Quanta magazine is the gold standard of understandable reporting in physics/math. Here's their explanation of time crystals
>> No. 2313 [Edit]
I think about this a lot. The half-baked rationalization I am most satisfied with for the moment is that mathematics is so successful at describing the world since it is an enormous repository of arguments; while it may not be the case that every mathematical argument is relevant to real-world phenomena, we are forced to turn to mathematics to find means of concretely describing and articulating what we observe about physical reality. Now that I write it out, though, this revelation seems pretty vacuous.

In any case, yes, it is very interesting that a handful of axioms consistent with how we understand the world could bear so much fruit.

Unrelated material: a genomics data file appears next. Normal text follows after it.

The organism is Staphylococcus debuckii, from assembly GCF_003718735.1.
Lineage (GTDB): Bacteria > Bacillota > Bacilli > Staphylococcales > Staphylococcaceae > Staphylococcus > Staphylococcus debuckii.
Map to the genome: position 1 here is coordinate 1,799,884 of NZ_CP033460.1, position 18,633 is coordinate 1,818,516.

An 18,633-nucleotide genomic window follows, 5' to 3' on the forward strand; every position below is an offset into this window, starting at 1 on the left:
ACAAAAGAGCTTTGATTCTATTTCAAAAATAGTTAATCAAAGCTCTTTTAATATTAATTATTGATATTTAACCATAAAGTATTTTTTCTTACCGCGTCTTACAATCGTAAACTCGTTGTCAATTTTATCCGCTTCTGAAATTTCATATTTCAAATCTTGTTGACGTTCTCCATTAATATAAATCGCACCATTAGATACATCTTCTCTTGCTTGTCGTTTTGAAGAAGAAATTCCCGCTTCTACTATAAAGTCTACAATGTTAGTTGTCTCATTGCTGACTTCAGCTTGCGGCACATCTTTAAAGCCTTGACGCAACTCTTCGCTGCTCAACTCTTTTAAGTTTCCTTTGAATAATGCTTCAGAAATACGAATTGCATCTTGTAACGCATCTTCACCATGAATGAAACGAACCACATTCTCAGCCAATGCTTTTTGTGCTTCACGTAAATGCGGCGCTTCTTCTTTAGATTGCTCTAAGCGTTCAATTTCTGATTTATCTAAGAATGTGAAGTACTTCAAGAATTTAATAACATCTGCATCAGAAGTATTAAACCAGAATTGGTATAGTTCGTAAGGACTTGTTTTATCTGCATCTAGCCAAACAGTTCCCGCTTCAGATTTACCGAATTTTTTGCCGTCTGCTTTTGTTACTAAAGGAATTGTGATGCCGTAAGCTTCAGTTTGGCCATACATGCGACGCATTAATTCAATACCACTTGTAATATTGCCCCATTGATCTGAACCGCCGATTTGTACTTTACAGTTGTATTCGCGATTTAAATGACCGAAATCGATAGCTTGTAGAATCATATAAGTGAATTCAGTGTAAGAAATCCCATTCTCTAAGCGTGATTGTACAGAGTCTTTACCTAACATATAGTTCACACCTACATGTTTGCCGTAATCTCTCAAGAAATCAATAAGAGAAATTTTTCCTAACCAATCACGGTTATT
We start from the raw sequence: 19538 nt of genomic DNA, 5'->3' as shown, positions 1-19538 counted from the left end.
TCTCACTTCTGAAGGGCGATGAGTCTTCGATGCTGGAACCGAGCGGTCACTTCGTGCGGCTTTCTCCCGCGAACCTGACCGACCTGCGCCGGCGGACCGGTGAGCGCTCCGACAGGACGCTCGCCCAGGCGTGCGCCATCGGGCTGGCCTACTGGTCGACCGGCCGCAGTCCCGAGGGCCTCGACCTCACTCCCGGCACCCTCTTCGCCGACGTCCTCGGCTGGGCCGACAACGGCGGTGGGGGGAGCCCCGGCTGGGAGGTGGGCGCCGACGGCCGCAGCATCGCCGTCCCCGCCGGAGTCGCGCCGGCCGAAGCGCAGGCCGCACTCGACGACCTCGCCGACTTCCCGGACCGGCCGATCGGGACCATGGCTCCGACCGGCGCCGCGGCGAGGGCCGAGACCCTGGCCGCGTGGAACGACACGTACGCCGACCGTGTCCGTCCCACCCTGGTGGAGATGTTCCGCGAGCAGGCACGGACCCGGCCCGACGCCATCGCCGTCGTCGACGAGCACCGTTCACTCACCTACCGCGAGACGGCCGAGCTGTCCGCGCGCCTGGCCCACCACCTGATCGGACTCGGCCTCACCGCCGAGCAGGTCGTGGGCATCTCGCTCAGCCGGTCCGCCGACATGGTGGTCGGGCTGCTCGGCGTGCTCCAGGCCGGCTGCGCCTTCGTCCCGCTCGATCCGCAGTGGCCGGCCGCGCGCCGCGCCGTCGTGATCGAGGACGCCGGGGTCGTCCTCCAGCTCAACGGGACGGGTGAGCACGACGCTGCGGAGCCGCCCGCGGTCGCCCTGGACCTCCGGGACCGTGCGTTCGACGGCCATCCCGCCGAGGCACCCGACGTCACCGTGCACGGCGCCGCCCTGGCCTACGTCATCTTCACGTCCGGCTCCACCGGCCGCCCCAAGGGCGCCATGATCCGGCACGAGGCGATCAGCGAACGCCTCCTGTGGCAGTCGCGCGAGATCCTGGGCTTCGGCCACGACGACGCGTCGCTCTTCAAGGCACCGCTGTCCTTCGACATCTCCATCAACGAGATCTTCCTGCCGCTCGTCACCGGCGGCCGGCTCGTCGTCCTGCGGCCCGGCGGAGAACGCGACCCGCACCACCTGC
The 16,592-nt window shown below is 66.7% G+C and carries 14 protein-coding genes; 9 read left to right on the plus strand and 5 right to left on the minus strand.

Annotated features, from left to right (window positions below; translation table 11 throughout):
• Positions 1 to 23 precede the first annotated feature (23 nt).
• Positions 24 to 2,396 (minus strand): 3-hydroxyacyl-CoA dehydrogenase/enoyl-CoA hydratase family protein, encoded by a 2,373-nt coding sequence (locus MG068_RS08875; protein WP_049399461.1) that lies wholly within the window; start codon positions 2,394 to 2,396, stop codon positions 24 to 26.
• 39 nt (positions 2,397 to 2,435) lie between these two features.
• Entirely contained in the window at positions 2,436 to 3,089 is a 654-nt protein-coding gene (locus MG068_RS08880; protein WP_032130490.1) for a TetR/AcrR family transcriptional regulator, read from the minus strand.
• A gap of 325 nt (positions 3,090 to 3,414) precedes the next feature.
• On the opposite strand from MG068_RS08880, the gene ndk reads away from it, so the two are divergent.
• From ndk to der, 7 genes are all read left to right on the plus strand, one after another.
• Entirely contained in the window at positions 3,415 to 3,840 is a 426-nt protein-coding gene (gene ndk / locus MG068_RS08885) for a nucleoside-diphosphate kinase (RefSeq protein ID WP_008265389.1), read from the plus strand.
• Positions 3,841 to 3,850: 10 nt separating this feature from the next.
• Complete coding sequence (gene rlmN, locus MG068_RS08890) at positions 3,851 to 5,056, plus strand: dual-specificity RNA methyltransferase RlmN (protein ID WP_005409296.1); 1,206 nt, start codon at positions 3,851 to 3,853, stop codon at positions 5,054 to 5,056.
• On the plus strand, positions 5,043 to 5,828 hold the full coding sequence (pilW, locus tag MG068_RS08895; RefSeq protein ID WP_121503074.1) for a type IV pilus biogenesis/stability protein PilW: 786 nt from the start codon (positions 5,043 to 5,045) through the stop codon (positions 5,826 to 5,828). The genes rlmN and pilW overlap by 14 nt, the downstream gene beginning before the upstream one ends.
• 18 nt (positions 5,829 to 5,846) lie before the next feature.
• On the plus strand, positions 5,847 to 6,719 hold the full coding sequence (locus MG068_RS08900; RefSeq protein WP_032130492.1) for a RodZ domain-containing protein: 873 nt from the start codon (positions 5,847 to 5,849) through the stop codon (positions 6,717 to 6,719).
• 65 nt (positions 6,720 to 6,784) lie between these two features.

>> No. 2314 [Edit]
"The Unreasonable Effectiveness of Mathematics in the Natural Sciences" seems relevant
>> No. 2327 [Edit]
No. The theories of mathematicians don't bother me at all.

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1490 No. 1490 hide watch expand quickreply [Reply] [Edit]
Lets see some battle stations guys!
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>> No. 2218 [Edit]
My dad has that chair. It leans back too much for my taste. I like sitting closer to the edge of my seat, so that sloping feeling annoys me.

Post edited on 17th Mar 2021, 6:55am
>> No. 2220 [Edit]
(According to reverse image search that's Staples Hyken).